Next we need to determine our desired rest period. This depends on how dry or wet your environment is, the condition of your pastures, and your desired management for the land. Let’s continue using our example of 290 acres and we will say we have it fenced off into 22 paddocks (because that is the map I am using). Let’s say we are in a moderate rainfall area and we get some good growth most years. We have decided that for the moisture conditions and the quality of the pasture we would like a 60-day rest period. (This number is variable depending on your conditions; don’t write this number down!) This means that between grazings, we want to have 60 days for the plants to recover and replenish their root reserves. In a drier environment, the rest period needs to be longer and in wetter areas or under irrigation the rest period can be shorter (30 days to a full year’s rest).

Cattle grazing plan for pasture planning

 

We now have our stocking rate and we have our rest period. Next is the length of the graze period. We use a calculation for this. Graze period = rest period/(number of paddocks -1). The reason we need to minus one off the number of paddocks is because we will always have the cattle on one paddock at any given time. Graze period = 60/(22-1) = 3 days average on the first rotation. I say average because at the beginning of the season, we will not have enough grass in the paddocks to last the full three days. And by the end of the 60 days we might have way more than three days of grazing in the paddocks. In the real world we also know that each paddock is not exactly the same size and I don’t mean the same size in acres but more importantly not the same size in forage production. Some paddocks have more Animal Days per acre (ADAs) than others.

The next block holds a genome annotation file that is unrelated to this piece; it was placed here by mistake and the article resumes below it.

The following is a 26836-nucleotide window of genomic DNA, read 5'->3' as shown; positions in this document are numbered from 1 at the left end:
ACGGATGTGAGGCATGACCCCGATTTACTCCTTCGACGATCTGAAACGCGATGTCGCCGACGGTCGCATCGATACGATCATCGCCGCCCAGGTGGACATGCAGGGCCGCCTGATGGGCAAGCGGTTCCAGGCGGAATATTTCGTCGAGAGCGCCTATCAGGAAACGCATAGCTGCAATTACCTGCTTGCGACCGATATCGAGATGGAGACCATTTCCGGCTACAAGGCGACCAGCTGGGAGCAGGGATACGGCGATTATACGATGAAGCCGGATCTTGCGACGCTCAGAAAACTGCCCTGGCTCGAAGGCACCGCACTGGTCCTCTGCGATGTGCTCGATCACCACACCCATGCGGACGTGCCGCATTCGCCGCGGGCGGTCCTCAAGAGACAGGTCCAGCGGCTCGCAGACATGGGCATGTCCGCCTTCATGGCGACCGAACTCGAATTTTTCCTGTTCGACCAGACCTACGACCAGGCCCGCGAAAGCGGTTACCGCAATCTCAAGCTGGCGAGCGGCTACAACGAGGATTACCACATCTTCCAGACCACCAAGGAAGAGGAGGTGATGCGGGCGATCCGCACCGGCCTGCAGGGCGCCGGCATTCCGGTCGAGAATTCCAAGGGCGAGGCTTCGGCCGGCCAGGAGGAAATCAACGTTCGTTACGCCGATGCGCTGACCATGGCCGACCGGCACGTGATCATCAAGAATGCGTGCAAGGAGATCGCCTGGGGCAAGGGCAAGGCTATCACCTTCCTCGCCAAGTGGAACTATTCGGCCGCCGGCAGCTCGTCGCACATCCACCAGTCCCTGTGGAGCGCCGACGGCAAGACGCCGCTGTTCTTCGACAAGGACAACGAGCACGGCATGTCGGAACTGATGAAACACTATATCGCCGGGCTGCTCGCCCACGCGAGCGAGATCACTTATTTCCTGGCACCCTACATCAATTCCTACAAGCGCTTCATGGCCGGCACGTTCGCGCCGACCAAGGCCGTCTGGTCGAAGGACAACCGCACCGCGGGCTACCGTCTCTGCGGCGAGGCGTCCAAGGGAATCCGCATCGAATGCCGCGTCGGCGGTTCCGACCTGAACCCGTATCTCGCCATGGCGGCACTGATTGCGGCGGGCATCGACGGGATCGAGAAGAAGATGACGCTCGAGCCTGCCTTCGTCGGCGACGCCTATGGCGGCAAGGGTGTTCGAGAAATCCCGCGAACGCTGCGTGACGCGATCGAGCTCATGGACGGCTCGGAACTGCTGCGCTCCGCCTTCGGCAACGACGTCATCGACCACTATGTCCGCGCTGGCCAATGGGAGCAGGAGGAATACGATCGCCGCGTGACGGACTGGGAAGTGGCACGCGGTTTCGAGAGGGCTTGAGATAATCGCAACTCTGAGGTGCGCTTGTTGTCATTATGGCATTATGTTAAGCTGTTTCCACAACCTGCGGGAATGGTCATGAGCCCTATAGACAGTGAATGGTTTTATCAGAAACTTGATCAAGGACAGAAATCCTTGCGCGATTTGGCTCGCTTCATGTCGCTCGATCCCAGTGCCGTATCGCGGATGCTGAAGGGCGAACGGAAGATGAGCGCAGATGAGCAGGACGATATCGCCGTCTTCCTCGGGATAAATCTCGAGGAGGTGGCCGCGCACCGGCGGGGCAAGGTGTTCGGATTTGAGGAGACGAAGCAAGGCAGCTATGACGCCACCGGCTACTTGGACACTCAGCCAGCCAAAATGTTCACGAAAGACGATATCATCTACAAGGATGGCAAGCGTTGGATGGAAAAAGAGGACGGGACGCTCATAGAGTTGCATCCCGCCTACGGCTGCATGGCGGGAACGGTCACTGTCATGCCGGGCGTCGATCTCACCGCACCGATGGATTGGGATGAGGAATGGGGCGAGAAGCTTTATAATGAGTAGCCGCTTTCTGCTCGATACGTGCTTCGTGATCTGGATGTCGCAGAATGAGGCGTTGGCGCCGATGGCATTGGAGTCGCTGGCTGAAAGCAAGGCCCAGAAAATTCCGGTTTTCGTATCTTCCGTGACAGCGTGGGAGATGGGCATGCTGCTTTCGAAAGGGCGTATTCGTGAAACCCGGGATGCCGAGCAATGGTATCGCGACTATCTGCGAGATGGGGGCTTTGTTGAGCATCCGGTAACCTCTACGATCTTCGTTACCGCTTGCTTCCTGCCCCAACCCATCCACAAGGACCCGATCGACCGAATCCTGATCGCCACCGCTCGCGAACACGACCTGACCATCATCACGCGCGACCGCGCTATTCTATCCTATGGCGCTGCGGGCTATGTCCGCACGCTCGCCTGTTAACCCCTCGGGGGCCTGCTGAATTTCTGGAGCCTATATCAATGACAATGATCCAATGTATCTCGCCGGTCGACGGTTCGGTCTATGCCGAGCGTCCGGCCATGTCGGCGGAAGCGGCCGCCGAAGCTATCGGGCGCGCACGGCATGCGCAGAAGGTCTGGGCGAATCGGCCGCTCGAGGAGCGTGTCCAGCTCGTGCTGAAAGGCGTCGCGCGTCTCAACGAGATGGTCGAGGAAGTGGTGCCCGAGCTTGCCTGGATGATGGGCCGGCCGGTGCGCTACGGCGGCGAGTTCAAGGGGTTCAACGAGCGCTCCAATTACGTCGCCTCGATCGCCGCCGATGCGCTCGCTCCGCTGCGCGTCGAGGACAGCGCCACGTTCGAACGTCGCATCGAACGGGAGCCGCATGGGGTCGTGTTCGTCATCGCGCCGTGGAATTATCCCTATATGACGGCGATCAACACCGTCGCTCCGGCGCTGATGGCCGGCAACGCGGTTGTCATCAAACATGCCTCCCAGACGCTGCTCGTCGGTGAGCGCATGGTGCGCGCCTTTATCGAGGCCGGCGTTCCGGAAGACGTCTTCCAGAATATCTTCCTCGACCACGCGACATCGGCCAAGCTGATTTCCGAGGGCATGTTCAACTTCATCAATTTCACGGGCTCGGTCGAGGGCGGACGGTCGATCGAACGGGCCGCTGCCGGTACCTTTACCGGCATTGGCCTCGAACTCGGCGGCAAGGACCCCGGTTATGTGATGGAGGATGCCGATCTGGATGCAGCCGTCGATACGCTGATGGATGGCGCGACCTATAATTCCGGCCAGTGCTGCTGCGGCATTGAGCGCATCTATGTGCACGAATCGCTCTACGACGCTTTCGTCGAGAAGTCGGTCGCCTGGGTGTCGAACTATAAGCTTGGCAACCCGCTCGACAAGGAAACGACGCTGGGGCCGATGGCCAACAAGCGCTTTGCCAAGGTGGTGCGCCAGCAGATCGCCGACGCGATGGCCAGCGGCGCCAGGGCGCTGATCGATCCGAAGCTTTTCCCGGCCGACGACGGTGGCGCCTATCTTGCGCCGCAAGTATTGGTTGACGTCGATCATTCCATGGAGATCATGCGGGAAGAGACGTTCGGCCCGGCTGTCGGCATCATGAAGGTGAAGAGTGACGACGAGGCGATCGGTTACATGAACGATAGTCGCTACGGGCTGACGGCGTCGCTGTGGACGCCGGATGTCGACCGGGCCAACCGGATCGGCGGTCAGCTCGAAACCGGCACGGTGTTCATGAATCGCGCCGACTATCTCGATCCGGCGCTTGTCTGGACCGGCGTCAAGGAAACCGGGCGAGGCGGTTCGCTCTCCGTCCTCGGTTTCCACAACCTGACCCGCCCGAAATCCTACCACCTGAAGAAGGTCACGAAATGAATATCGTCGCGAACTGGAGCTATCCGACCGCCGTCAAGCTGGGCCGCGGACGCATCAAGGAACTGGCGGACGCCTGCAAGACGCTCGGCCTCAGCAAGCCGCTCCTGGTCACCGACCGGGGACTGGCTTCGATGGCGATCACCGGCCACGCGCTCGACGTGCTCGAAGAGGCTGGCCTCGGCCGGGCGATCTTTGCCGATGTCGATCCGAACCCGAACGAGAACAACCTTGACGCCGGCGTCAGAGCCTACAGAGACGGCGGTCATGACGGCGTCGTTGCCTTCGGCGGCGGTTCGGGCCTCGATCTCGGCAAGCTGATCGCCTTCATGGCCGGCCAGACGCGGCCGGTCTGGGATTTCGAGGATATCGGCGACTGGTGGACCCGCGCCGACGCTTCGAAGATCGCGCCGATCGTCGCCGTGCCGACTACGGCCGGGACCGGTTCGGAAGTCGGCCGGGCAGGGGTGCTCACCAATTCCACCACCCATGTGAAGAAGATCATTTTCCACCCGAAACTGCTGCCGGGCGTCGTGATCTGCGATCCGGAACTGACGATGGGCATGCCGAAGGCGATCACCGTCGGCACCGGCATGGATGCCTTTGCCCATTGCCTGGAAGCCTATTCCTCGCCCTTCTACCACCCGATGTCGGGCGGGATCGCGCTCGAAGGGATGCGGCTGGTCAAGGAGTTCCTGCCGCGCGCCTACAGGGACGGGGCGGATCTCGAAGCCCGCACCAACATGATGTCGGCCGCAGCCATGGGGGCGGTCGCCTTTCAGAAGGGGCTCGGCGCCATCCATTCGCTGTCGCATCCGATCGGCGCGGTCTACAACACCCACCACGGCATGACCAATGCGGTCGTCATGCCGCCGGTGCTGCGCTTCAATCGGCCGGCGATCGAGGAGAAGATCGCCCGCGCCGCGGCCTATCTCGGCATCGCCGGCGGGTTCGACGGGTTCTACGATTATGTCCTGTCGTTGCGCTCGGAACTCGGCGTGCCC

From the Manitoba Co-operator website: Research finds two crops can be better than one in forage production